How to balance your energy levels

Most of us would like to feel more energetic in our daily lives. We live in a busy world where time to cook our own meals can be limited and the foods we see advertised are not always good for us, especially those that promise to give us energy.

Some examples of foods that are marketed as ‘energy-giving’ and sometimes even ‘healthy’ but in fact lead to sugar cravings, tiredness, stress and weight gain include but are not limited to:

  • breakfast cereals
  • muesli bars
  • pasta
  • crackers
  • coffee
  • juices
  • smoothies
  • soft drinks
  • energy drinks
  • fruit-based snacks like sultanas, yoghurt covered raisins and fruit chips

So what should we be doing to maintain our energy levels? Challenge Me’s resident nutritionist Mel Leitch has so many ideas for us that we have had to split them over two blog posts! Read on for the first 5 principles to achieving more energy now and look out for our blog post next week for even more ideas to balance your energy

1. Start with a robust, nourishing breakfast

After fasting all night your body needs a variety of nutrients, not just carbohydrates to kick-start its daily functions. Packaged cereals and supermarket breads tend to be high in sugar and very processed, adding in synthetic nutrients after the grains have been stripped of many of their natural nutrients. They are high-carbohydrate foods which give you a quick energy boost, followed by a dip a few hours later.

Eggs and vegetables are great for breakfast, containing many vitamins and minerals plus keeping you satisfied for longer. Try the many possible variations (eg. scrambled with mushrooms and tomato, poached or boiled egg with avocado on sourdough, frittata, quiche and even soup with egg just to name a few) to for variety.

You can also make porridge from either whole rolled oats or pre-soaked buckwheat or quinoa, or make your own bircher muesli from whole grains and nuts/seeds of choice plus spices (like cinnamon, vanilla bean, allspice) soaked overnight in yoghurt and served with fresh fruit. You can even eat leftover dinner for breakfast! We can easily limit ourselves out of habit and perception when it comes to appropriate breakfast foods. Break free and put your body’s needs above convenience and habit for an energy-rich day.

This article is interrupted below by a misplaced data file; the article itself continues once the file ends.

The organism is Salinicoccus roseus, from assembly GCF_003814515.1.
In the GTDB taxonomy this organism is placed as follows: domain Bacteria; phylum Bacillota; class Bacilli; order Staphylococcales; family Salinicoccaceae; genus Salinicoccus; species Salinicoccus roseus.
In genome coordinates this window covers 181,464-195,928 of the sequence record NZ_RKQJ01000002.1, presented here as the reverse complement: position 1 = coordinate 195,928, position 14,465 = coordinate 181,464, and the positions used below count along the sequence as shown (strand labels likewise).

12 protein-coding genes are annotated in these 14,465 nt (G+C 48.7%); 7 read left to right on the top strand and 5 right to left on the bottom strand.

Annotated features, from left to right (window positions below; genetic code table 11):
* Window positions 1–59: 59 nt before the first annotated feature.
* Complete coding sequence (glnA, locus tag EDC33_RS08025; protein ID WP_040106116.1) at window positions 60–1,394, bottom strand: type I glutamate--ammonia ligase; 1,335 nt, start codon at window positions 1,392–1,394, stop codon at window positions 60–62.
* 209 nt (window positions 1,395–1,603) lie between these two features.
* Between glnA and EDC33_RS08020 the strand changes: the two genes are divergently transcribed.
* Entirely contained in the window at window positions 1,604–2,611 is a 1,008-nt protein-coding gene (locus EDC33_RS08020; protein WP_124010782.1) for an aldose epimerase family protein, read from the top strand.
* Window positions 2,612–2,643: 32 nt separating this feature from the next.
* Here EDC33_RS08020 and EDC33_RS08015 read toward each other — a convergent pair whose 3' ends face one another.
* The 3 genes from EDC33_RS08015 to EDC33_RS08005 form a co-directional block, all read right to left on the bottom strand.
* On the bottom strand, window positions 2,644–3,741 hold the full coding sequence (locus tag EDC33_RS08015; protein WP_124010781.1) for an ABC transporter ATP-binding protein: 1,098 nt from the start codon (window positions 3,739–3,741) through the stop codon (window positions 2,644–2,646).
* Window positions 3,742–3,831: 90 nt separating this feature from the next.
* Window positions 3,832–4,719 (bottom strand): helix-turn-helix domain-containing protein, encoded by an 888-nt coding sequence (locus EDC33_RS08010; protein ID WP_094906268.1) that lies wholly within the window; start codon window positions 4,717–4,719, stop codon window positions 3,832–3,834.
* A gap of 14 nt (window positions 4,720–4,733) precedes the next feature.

2. Have protein and/or healthy fats with each main meal and snack

Don’t have carbohydrates on their own. Carbohydrates, which essentially break down into sugar in the body, do give us energy but it is fleeting. High levels of carbohydrates are found in foods like fruit, bread, pasta, rice, vegetables (such as potato, pumpkin, peas, corn, turnips and onion) and many packaged/ processed foods like biscuits, cakes, chips, chocolate, ice cream. Also in drinks like hot chocolate, soft drink, juices and smoothies.

What goes up must come down, and carbohydrates give a burst of energy with a temporary high, that later crashes when your body responds with a burst of insulin production to lower your blood sugar levels. Consuming protein (meat, fish/seafood, poultry, eggs, legumes like chick peas/lentils/beans) and healthy fats (fish/seafood, avocado, coconut oil, olive oil, full-fat plain yoghurt, grass-fed/pastured dairy, small amount of nuts or seeds) with carbohydrates prevents the high and low rollercoaster, stabilising your energy throughout the day.